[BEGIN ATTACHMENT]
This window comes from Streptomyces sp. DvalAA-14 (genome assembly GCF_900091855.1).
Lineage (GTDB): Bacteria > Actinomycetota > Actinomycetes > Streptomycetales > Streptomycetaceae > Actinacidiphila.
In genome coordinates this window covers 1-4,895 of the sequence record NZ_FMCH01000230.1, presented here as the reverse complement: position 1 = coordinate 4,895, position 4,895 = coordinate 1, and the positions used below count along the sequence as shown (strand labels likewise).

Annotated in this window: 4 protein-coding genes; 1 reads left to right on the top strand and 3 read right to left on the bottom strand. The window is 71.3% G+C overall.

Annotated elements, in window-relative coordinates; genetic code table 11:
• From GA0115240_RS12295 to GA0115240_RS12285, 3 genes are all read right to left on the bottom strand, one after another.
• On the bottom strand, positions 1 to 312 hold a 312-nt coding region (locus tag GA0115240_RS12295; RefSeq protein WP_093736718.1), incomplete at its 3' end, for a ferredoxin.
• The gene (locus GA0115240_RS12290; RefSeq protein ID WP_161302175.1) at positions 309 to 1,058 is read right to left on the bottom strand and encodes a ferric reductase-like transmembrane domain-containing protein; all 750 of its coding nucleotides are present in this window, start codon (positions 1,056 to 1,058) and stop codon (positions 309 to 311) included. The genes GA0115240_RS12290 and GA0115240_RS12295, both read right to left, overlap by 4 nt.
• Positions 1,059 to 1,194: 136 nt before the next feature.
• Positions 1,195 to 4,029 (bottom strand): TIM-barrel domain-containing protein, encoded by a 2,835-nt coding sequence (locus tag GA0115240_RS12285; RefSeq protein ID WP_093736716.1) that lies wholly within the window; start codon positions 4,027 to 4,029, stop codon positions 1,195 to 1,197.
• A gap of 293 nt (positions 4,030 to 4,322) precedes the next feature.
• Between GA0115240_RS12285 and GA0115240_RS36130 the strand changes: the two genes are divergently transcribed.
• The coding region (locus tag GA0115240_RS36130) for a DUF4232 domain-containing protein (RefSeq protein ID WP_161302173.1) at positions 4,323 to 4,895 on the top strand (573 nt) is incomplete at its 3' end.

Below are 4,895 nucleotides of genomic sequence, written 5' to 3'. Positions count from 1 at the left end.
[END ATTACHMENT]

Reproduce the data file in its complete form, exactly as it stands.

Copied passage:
This window comes from Streptomyces sp. DvalAA-14 (genome assembly GCF_900091855.1).
Lineage (GTDB): Bacteria > Actinomycetota > Actinomycetes > Streptomycetales > Streptomycetaceae > Actinacidiphila.
In genome coordinates this window covers 1-4,895 of the sequence record NZ_FMCH01000230.1, presented here as the reverse complement: position 1 = coordinate 4,895, position 4,895 = coordinate 1, and the positions used below count along the sequence as shown (strand labels likewise).

Annotated in this window: 4 protein-coding genes; 1 reads left to right on the top strand and 3 read right to left on the bottom strand. The window is 71.3% G+C overall.

Annotated elements, in window-relative coordinates; genetic code table 11:
• From GA0115240_RS12295 to GA0115240_RS12285, 3 genes are all read right to left on the bottom strand, one after another.
• On the bottom strand, positions 1 to 312 hold a 312-nt coding region (locus tag GA0115240_RS12295; RefSeq protein WP_093736718.1), incomplete at its 3' end, for a ferredoxin.
• The gene (locus GA0115240_RS12290; RefSeq protein ID WP_161302175.1) at positions 309 to 1,058 is read right to left on the bottom strand and encodes a ferric reductase-like transmembrane domain-containing protein; all 750 of its coding nucleotides are present in this window, start codon (positions 1,056 to 1,058) and stop codon (positions 309 to 311) included. The genes GA0115240_RS12290 and GA0115240_RS12295, both read right to left, overlap by 4 nt.
• Positions 1,059 to 1,194: 136 nt before the next feature.
• Positions 1,195 to 4,029 (bottom strand): TIM-barrel domain-containing protein, encoded by a 2,835-nt coding sequence (locus tag GA0115240_RS12285; RefSeq protein ID WP_093736716.1) that lies wholly within the window; start codon positions 4,027 to 4,029, stop codon positions 1,195 to 1,197.
• A gap of 293 nt (positions 4,030 to 4,322) precedes the next feature.
• Between GA0115240_RS12285 and GA0115240_RS36130 the strand changes: the two genes are divergently transcribed.
• The coding region (locus tag GA0115240_RS36130) for a DUF4232 domain-containing protein (RefSeq protein ID WP_161302173.1) at positions 4,323 to 4,895 on the top strand (573 nt) is incomplete at its 3' end.

Below are 4,895 nucleotides of genomic sequence, written 5' to 3'. Positions count from 1 at the left end.